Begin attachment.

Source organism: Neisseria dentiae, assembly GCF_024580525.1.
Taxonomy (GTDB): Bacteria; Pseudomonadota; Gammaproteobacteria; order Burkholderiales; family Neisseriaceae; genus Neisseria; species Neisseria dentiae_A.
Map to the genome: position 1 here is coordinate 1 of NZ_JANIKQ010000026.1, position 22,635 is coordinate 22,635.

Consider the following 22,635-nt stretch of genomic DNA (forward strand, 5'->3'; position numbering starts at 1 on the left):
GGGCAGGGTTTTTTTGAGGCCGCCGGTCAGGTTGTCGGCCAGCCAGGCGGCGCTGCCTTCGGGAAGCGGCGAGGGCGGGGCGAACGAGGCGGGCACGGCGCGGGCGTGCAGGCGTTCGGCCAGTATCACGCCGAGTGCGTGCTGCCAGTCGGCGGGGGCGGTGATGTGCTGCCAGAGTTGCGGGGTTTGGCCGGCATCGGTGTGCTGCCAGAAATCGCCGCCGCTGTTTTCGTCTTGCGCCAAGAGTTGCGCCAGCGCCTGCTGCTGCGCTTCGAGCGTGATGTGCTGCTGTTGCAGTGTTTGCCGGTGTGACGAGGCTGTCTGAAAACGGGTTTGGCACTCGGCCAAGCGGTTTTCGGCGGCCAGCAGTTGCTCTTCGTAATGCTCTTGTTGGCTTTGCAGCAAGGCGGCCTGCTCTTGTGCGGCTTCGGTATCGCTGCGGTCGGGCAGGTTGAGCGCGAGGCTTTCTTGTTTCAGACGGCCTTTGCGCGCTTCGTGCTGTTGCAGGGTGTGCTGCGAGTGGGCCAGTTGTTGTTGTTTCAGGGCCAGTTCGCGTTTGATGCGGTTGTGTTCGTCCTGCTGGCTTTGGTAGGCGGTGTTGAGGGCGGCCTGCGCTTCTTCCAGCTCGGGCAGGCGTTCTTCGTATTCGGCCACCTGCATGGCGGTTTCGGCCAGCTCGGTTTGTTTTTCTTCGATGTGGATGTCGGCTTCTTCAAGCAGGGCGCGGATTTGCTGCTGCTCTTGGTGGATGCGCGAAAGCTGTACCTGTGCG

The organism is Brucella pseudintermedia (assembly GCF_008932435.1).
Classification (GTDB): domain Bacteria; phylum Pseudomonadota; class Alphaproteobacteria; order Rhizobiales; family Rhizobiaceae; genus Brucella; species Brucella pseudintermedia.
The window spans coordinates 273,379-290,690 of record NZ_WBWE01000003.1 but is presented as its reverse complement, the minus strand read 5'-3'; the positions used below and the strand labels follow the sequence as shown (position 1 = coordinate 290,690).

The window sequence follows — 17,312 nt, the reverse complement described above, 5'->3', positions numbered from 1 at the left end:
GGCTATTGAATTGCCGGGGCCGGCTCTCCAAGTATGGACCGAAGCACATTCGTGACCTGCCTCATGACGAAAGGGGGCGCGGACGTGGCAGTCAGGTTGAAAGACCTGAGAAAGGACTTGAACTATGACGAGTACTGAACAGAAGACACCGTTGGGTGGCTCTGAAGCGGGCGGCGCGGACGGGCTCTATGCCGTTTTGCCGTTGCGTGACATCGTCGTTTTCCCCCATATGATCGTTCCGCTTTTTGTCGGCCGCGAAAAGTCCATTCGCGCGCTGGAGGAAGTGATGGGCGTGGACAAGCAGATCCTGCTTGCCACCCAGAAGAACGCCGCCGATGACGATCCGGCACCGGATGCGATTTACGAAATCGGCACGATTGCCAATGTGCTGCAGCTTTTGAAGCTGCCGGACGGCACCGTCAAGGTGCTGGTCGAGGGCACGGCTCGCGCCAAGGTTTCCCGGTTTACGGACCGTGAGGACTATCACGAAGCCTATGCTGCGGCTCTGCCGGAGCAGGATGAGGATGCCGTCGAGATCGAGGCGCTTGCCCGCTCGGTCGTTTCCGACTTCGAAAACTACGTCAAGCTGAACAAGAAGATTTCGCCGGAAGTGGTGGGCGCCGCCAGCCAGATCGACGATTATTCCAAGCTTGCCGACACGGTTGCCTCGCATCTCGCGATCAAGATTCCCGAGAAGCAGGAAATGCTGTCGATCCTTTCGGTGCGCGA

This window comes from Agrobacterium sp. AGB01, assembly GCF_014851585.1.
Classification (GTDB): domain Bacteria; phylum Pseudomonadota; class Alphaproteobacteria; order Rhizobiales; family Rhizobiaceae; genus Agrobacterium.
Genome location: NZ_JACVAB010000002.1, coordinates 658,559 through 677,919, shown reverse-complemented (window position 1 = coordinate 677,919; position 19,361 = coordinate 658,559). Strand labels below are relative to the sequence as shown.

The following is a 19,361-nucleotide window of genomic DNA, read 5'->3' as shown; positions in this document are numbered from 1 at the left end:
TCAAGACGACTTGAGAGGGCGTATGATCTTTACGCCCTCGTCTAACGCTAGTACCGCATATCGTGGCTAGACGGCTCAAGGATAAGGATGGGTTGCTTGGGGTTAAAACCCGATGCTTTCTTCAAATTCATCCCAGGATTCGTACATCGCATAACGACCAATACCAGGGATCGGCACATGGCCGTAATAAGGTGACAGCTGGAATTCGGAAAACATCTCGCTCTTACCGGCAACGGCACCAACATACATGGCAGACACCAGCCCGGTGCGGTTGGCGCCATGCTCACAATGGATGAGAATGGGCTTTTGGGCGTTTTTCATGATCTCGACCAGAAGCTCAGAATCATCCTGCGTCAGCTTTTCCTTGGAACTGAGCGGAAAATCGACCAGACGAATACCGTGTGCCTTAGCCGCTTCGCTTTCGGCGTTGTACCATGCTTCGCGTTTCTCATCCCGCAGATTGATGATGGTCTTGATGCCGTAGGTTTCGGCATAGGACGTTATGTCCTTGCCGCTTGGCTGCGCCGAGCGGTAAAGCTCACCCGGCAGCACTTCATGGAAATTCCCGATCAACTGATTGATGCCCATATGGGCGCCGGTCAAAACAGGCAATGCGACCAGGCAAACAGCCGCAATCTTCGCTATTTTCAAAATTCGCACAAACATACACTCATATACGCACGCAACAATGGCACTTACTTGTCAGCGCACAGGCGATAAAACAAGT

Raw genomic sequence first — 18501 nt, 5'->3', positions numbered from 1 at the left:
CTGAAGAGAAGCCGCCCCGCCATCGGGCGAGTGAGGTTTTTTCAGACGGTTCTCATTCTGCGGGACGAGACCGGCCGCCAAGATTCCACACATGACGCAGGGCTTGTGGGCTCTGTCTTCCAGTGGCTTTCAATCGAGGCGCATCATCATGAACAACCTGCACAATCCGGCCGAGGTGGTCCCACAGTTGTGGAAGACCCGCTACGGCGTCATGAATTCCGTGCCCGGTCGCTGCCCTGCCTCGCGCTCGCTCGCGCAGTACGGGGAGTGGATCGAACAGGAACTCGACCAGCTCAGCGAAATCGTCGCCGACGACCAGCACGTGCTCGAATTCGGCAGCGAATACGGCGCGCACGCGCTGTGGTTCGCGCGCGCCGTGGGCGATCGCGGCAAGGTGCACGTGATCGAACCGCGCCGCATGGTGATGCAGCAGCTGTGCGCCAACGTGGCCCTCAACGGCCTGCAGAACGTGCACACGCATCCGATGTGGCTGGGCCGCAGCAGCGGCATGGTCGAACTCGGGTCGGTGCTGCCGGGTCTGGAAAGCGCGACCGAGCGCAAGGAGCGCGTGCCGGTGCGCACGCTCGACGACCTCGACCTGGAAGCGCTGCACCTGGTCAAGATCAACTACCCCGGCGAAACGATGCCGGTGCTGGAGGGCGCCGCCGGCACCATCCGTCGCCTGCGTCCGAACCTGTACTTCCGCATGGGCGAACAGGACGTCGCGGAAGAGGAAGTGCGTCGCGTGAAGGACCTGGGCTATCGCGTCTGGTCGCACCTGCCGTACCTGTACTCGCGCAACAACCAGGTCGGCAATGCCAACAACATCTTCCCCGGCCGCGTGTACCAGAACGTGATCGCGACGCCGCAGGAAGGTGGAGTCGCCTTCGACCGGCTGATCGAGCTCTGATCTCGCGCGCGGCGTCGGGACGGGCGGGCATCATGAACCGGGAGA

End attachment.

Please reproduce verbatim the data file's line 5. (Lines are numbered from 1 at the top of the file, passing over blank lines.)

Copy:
GGGCAGGGTTTTTTTGAGGCCGCCGGTCAGGTTGTCGGCCAGCCAGGCGGCGCTGCCTTCGGGAAGCGGCGAGGGCGGGGCGAACGAGGCGGGCACGGCGCGGGCGTGCAGGCGTTCGGCCAGTATCACGCCGAGTGCGTGCTGCCAGTCGGCGGGGGCGGTGATGTGCTGCCAGAGTTGCGGGGTTTGGCCGGCATCGGTGTGCTGCCAGAAATCGCCGCCGCTGTTTTCGTCTTGCGCCAAGAGTTGCGCCAGCGCCTGCTGCTGCGCTTCGAGCGTGATGTGCTGCTGTTGCAGTGTTTGCCGGTGTGACGAGGCTGTCTGAAAACGGGTTTGGCACTCGGCCAAGCGGTTTTCGGCGGCCAGCAGTTGCTCTTCGTAATGCTCTTGTTGGCTTTGCAGCAAGGCGGCCTGCTCTTGTGCGGCTTCGGTATCGCTGCGGTCGGGCAGGTTGAGCGCGAGGCTTTCTTGTTTCAGACGGCCTTTGCGCGCTTCGTGCTGTTGCAGGGTGTGCTGCGAGTGGGCCAGTTGTTGTTGTTTCAGGGCCAGTTCGCGTTTGATGCGGTTGTGTTCGTCCTGCTGGCTTTGGTAGGCGGTGTTGAGGGCGGCCTGCGCTTCTTCCAGCTCGGGCAGGCGTTCTTCGTATTCGGCCACCTGCATGGCGGTTTCGGCCAGCTCGGTTTGTTTTTCTTCGATGTGGATGTCGGCTTCTTCAAGCAGGGCGCGGATTTGCTGCTGCTCTTGGTGGATGCGCGAAAGCTGTACCTGTGCG